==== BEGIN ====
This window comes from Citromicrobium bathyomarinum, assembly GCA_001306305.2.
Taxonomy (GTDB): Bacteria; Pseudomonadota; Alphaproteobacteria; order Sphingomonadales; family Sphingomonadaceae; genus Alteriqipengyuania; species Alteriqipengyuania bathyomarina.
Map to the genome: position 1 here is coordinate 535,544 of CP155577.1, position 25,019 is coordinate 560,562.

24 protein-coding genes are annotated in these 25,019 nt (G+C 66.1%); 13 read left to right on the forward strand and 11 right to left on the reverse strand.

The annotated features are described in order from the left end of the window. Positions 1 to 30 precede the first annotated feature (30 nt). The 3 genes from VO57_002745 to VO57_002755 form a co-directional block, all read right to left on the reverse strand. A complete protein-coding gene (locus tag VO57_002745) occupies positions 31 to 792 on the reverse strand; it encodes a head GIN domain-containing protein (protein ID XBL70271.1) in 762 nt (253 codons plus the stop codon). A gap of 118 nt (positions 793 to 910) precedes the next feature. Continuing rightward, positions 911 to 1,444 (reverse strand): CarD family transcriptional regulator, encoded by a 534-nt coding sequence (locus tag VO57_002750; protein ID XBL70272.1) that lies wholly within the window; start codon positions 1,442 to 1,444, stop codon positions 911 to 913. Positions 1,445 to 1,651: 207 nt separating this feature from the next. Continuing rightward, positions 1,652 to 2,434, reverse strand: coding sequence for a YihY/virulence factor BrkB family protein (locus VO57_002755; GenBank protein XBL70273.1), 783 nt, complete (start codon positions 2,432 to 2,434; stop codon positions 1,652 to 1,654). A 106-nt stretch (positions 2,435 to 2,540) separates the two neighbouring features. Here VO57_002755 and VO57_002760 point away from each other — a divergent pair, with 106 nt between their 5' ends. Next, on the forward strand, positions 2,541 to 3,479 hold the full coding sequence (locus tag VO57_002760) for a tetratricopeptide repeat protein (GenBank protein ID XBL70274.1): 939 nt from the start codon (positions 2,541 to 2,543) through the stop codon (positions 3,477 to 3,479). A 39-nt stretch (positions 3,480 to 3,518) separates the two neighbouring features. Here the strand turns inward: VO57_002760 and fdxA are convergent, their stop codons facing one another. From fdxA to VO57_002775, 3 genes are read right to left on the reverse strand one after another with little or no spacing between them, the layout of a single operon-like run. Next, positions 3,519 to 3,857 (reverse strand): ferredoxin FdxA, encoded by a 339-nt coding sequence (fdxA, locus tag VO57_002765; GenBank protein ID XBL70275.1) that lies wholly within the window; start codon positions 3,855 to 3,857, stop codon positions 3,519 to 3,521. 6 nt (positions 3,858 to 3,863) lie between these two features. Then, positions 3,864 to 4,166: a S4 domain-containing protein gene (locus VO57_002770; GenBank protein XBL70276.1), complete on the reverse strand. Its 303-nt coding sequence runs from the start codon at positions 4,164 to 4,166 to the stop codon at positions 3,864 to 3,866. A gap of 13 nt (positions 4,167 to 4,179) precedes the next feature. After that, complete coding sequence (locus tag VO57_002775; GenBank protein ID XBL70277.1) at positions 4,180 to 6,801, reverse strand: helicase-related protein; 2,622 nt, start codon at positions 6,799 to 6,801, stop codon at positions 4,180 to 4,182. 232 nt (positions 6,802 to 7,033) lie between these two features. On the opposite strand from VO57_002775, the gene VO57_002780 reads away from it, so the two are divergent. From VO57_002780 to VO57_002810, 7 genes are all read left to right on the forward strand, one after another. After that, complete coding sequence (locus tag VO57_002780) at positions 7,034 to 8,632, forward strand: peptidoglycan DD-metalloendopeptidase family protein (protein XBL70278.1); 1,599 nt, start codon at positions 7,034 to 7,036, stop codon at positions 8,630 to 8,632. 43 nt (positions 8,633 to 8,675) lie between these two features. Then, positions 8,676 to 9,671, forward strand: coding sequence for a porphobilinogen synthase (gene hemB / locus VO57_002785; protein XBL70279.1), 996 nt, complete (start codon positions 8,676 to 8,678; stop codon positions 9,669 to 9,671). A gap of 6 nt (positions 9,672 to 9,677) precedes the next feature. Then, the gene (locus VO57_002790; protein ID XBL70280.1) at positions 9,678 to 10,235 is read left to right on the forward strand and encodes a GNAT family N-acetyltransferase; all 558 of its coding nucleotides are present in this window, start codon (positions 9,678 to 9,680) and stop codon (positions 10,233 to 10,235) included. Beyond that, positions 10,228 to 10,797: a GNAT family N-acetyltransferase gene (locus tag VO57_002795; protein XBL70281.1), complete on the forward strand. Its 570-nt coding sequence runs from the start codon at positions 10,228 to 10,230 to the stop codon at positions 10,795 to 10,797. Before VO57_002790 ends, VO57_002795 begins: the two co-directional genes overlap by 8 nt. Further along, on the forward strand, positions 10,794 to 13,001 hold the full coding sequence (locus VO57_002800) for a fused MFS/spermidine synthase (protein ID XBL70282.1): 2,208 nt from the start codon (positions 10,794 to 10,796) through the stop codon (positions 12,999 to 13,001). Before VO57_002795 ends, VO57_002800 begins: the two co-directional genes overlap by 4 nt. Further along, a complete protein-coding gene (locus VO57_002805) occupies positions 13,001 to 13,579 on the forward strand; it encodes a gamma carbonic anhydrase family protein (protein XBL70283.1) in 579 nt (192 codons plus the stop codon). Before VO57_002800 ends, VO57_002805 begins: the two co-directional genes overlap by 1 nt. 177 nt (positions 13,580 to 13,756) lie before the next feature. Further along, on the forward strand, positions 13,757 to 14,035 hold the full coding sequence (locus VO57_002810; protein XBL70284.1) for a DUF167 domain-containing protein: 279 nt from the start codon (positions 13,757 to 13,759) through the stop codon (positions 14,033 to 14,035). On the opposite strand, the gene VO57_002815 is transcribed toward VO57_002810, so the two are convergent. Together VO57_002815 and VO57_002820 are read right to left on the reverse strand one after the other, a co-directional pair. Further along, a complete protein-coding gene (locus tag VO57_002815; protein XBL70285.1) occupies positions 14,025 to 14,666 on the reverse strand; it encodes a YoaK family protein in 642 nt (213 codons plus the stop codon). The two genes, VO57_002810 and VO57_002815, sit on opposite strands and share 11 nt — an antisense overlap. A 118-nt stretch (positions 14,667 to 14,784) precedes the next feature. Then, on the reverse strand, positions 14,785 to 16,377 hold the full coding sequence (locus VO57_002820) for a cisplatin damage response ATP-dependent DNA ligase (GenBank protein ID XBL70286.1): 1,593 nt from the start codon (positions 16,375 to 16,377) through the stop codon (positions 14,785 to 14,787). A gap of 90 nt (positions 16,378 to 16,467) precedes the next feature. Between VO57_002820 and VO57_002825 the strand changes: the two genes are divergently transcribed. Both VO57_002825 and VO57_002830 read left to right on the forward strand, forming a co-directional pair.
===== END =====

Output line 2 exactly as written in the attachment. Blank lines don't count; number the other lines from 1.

Taxonomy (GTDB): Bacteria; Pseudomonadota; Alphaproteobacteria; order Sphingomonadales; family Sphingomonadaceae; genus Alteriqipengyuania; species Alteriqipengyuania bathyomarina.